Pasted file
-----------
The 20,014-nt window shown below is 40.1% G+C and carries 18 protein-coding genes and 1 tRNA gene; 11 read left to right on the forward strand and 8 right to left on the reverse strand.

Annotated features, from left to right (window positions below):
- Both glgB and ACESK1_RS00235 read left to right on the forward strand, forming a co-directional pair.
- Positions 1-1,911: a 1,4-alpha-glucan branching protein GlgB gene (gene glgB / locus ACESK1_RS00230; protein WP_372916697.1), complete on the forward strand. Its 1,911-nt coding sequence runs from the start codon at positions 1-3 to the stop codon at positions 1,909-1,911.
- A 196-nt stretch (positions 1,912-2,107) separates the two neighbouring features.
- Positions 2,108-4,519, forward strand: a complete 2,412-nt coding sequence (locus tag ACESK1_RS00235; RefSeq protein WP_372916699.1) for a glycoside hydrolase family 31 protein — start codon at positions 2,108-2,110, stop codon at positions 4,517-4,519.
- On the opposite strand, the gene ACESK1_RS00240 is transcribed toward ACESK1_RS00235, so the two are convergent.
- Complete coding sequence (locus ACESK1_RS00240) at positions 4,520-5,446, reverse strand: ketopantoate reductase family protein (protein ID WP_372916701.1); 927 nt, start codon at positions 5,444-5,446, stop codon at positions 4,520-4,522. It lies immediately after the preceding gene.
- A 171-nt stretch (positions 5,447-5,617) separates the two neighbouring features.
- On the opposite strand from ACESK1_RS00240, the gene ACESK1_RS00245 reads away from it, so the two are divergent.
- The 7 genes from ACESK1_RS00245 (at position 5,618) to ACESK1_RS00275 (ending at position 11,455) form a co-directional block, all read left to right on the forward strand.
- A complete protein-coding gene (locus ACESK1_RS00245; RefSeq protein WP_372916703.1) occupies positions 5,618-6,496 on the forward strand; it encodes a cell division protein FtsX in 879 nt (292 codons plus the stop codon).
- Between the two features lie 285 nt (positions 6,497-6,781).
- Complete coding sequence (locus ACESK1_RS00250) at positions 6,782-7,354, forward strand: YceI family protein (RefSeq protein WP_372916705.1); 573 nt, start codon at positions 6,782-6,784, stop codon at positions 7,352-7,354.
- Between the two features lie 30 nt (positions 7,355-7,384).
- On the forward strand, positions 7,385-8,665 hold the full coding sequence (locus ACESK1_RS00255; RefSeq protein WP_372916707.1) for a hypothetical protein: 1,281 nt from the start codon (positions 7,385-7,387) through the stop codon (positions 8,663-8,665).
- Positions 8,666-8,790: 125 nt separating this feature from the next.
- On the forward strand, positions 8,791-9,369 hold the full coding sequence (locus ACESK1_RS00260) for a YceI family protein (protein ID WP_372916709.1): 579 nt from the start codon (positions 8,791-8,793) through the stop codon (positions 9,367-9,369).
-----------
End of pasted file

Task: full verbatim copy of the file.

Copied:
The 20,014-nt window shown below is 40.1% G+C and carries 18 protein-coding genes and 1 tRNA gene; 11 read left to right on the forward strand and 8 right to left on the reverse strand.

Annotated features, from left to right (window positions below):
- Both glgB and ACESK1_RS00235 read left to right on the forward strand, forming a co-directional pair.
- Positions 1-1,911: a 1,4-alpha-glucan branching protein GlgB gene (gene glgB / locus ACESK1_RS00230; protein WP_372916697.1), complete on the forward strand. Its 1,911-nt coding sequence runs from the start codon at positions 1-3 to the stop codon at positions 1,909-1,911.
- A 196-nt stretch (positions 1,912-2,107) separates the two neighbouring features.
- Positions 2,108-4,519, forward strand: a complete 2,412-nt coding sequence (locus tag ACESK1_RS00235; RefSeq protein WP_372916699.1) for a glycoside hydrolase family 31 protein — start codon at positions 2,108-2,110, stop codon at positions 4,517-4,519.
- On the opposite strand, the gene ACESK1_RS00240 is transcribed toward ACESK1_RS00235, so the two are convergent.
- Complete coding sequence (locus ACESK1_RS00240) at positions 4,520-5,446, reverse strand: ketopantoate reductase family protein (protein ID WP_372916701.1); 927 nt, start codon at positions 5,444-5,446, stop codon at positions 4,520-4,522. It lies immediately after the preceding gene.
- A 171-nt stretch (positions 5,447-5,617) separates the two neighbouring features.
- On the opposite strand from ACESK1_RS00240, the gene ACESK1_RS00245 reads away from it, so the two are divergent.
- The 7 genes from ACESK1_RS00245 (at position 5,618) to ACESK1_RS00275 (ending at position 11,455) form a co-directional block, all read left to right on the forward strand.
- A complete protein-coding gene (locus ACESK1_RS00245; RefSeq protein WP_372916703.1) occupies positions 5,618-6,496 on the forward strand; it encodes a cell division protein FtsX in 879 nt (292 codons plus the stop codon).
- Between the two features lie 285 nt (positions 6,497-6,781).
- Complete coding sequence (locus ACESK1_RS00250) at positions 6,782-7,354, forward strand: YceI family protein (RefSeq protein WP_372916705.1); 573 nt, start codon at positions 6,782-6,784, stop codon at positions 7,352-7,354.
- Between the two features lie 30 nt (positions 7,355-7,384).
- On the forward strand, positions 7,385-8,665 hold the full coding sequence (locus ACESK1_RS00255; RefSeq protein WP_372916707.1) for a hypothetical protein: 1,281 nt from the start codon (positions 7,385-7,387) through the stop codon (positions 8,663-8,665).
- Positions 8,666-8,790: 125 nt separating this feature from the next.
- On the forward strand, positions 8,791-9,369 hold the full coding sequence (locus ACESK1_RS00260) for a YceI family protein (protein ID WP_372916709.1): 579 nt from the start codon (positions 8,791-8,793) through the stop codon (positions 9,367-9,369).